How do I create a bid for a residential home project based on just a few renderings or photos?

napkin drawing - house
Your customers may have an idea of what they would like in a new home build or renovation project, but they need a ballpark estimate to move forward with a design and plan.

Welcome to our advice column where our estimators offer thoughtful answers to your questions on estimating. Go here to this form to submit an anonymous question.

This is becoming increasingly common. Customers have an idea of what they would like, so they display some photos or renders without construction drawings.

If you’re being contacted in this stage, you’re likely in a short list of contractors trusted with this responsibility. So you’re helping this homeowner bring their vision to life.

  1. Sit down with homeowner and throughly get their description of the project. Document it, and make sure you and the homeowner agree on the direction before you leave the meeting. Think in terms of how many rooms, stories, basement, sitework (like driveway or how much land), etc. are needed.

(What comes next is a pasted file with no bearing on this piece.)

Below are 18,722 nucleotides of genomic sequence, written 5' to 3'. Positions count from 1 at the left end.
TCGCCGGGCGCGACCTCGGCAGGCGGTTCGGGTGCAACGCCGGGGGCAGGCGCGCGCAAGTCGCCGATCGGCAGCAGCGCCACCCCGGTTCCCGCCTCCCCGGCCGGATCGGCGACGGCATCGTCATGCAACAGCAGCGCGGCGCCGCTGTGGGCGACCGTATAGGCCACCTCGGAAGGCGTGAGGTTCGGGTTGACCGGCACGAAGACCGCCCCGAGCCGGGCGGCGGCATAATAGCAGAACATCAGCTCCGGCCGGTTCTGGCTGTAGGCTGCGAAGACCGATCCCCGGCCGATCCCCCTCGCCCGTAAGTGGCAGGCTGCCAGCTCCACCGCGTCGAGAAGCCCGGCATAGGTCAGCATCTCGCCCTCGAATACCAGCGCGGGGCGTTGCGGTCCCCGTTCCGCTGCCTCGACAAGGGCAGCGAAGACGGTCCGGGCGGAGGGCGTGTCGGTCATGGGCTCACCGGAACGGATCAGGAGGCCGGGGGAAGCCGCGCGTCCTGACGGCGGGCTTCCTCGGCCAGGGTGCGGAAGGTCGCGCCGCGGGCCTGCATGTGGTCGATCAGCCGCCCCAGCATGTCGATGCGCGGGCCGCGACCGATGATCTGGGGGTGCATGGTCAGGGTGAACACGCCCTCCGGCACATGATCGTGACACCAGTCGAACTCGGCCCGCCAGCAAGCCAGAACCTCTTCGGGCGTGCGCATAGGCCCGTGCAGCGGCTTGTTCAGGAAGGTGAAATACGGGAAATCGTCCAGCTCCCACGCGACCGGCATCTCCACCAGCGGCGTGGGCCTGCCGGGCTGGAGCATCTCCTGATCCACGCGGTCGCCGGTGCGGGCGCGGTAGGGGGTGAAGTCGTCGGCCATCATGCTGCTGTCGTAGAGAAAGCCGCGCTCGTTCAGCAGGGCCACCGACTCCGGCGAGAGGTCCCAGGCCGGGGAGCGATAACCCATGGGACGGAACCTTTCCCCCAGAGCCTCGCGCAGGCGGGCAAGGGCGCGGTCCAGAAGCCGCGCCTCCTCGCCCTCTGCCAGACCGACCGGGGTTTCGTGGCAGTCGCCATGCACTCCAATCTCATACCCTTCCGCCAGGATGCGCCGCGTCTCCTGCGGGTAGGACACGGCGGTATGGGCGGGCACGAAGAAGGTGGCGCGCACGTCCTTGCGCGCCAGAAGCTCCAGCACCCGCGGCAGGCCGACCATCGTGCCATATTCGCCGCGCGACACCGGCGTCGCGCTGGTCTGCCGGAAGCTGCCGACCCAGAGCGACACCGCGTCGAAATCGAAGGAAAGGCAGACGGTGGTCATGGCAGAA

2. Set the expectation that you can only give a rough budget until final plans are drafted. The homeowner will understand that you can’t be exact if their request isn’t exact.
  3. Based on the homeowner’s description, roughly determine the square footage of the project.
  4. Using your previous—similar—projects, determine a $/SF cost of either the entire home or trade-by-trade. Make sure you create a pricing range to protect yourself before sharing this bare minimum estimate with the homeowner. Be sure to include your markups.
  5. If you prefer to be more detailed, use your past experience to roughly estimate how much of each major material is needed for this home build. For instance, a X,000 SF home will typically need Y,000 SF of drywall, Z,000 SF of plywood, XX,000 LF of lumber, etc.

Pro Tip: Use a cost estimating software powered by real-time, local cost data to help you easily pull current material and labor costs in your county.

See our data in action ››

In general, don’t get too specific too early. There’s no need to develop an exact estimate based on inexact information. Use this opportunity to develop a paid professional services agreement with the homeowner, where you work billable hours to help them design and plan their project. You can use a cost-plus contract model to make this a win-win for you.

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